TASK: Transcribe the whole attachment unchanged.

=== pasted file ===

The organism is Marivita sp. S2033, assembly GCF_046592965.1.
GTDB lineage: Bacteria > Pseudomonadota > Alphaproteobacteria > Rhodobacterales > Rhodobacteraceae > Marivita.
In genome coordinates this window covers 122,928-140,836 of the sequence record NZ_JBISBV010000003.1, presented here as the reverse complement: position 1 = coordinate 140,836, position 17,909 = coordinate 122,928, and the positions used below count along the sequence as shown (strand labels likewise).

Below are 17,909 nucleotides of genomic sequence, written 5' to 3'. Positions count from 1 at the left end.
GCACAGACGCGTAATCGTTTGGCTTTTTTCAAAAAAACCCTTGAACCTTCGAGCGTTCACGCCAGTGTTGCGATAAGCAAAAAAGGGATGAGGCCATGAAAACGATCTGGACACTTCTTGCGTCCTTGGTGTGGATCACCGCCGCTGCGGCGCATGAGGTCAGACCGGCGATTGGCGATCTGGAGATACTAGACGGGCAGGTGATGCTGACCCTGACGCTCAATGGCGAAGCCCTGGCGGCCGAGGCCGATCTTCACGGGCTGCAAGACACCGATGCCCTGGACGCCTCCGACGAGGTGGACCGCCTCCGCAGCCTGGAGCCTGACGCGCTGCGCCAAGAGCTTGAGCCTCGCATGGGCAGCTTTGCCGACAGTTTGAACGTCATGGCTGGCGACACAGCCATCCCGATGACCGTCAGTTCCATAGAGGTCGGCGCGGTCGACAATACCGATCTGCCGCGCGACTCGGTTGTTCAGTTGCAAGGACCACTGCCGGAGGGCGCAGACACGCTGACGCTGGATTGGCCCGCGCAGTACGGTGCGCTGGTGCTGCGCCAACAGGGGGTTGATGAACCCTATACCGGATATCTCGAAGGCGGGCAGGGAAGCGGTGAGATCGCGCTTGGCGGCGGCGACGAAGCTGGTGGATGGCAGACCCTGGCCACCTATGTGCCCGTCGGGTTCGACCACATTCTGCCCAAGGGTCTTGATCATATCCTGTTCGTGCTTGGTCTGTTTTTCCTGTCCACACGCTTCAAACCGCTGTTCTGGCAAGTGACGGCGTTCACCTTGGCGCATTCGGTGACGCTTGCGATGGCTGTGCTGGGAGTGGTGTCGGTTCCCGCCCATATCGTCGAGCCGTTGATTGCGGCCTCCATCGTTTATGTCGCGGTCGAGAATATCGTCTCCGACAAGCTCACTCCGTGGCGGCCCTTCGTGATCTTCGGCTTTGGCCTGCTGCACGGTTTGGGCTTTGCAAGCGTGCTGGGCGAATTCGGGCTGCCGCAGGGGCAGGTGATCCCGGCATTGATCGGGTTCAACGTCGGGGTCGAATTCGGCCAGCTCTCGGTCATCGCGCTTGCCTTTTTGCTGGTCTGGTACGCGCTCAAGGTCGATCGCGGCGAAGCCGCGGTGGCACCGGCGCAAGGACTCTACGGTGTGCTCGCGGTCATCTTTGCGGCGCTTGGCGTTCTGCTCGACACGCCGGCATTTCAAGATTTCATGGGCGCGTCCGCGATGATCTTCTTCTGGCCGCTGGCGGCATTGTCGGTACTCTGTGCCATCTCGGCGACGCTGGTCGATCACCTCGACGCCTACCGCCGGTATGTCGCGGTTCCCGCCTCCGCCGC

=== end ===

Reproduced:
The organism is Marivita sp. S2033, assembly GCF_046592965.1.
GTDB lineage: Bacteria > Pseudomonadota > Alphaproteobacteria > Rhodobacterales > Rhodobacteraceae > Marivita.
In genome coordinates this window covers 122,928-140,836 of the sequence record NZ_JBISBV010000003.1, presented here as the reverse complement: position 1 = coordinate 140,836, position 17,909 = coordinate 122,928, and the positions used below count along the sequence as shown (strand labels likewise).

Below are 17,909 nucleotides of genomic sequence, written 5' to 3'. Positions count from 1 at the left end.
GCACAGACGCGTAATCGTTTGGCTTTTTTCAAAAAAACCCTTGAACCTTCGAGCGTTCACGCCAGTGTTGCGATAAGCAAAAAAGGGATGAGGCCATGAAAACGATCTGGACACTTCTTGCGTCCTTGGTGTGGATCACCGCCGCTGCGGCGCATGAGGTCAGACCGGCGATTGGCGATCTGGAGATACTAGACGGGCAGGTGATGCTGACCCTGACGCTCAATGGCGAAGCCCTGGCGGCCGAGGCCGATCTTCACGGGCTGCAAGACACCGATGCCCTGGACGCCTCCGACGAGGTGGACCGCCTCCGCAGCCTGGAGCCTGACGCGCTGCGCCAAGAGCTTGAGCCTCGCATGGGCAGCTTTGCCGACAGTTTGAACGTCATGGCTGGCGACACAGCCATCCCGATGACCGTCAGTTCCATAGAGGTCGGCGCGGTCGACAATACCGATCTGCCGCGCGACTCGGTTGTTCAGTTGCAAGGACCACTGCCGGAGGGCGCAGACACGCTGACGCTGGATTGGCCCGCGCAGTACGGTGCGCTGGTGCTGCGCCAACAGGGGGTTGATGAACCCTATACCGGATATCTCGAAGGCGGGCAGGGAAGCGGTGAGATCGCGCTTGGCGGCGGCGACGAAGCTGGTGGATGGCAGACCCTGGCCACCTATGTGCCCGTCGGGTTCGACCACATTCTGCCCAAGGGTCTTGATCATATCCTGTTCGTGCTTGGTCTGTTTTTCCTGTCCACACGCTTCAAACCGCTGTTCTGGCAAGTGACGGCGTTCACCTTGGCGCATTCGGTGACGCTTGCGATGGCTGTGCTGGGAGTGGTGTCGGTTCCCGCCCATATCGTCGAGCCGTTGATTGCGGCCTCCATCGTTTATGTCGCGGTCGAGAATATCGTCTCCGACAAGCTCACTCCGTGGCGGCCCTTCGTGATCTTCGGCTTTGGCCTGCTGCACGGTTTGGGCTTTGCAAGCGTGCTGGGCGAATTCGGGCTGCCGCAGGGGCAGGTGATCCCGGCATTGATCGGGTTCAACGTCGGGGTCGAATTCGGCCAGCTCTCGGTCATCGCGCTTGCCTTTTTGCTGGTCTGGTACGCGCTCAAGGTCGATCGCGGCGAAGCCGCGGTGGCACCGGCGCAAGGACTCTACGGTGTGCTCGCGGTCATCTTTGCGGCGCTTGGCGTTCTGCTCGACACGCCGGCATTTCAAGATTTCATGGGCGCGTCCGCGATGATCTTCTTCTGGCCGCTGGCGGCATTGTCGGTACTCTGTGCCATCTCGGCGACGCTGGTCGATCACCTCGACGCCTACCGCCGGTATGTCGCGGTTCCCGCCTCCGCCGC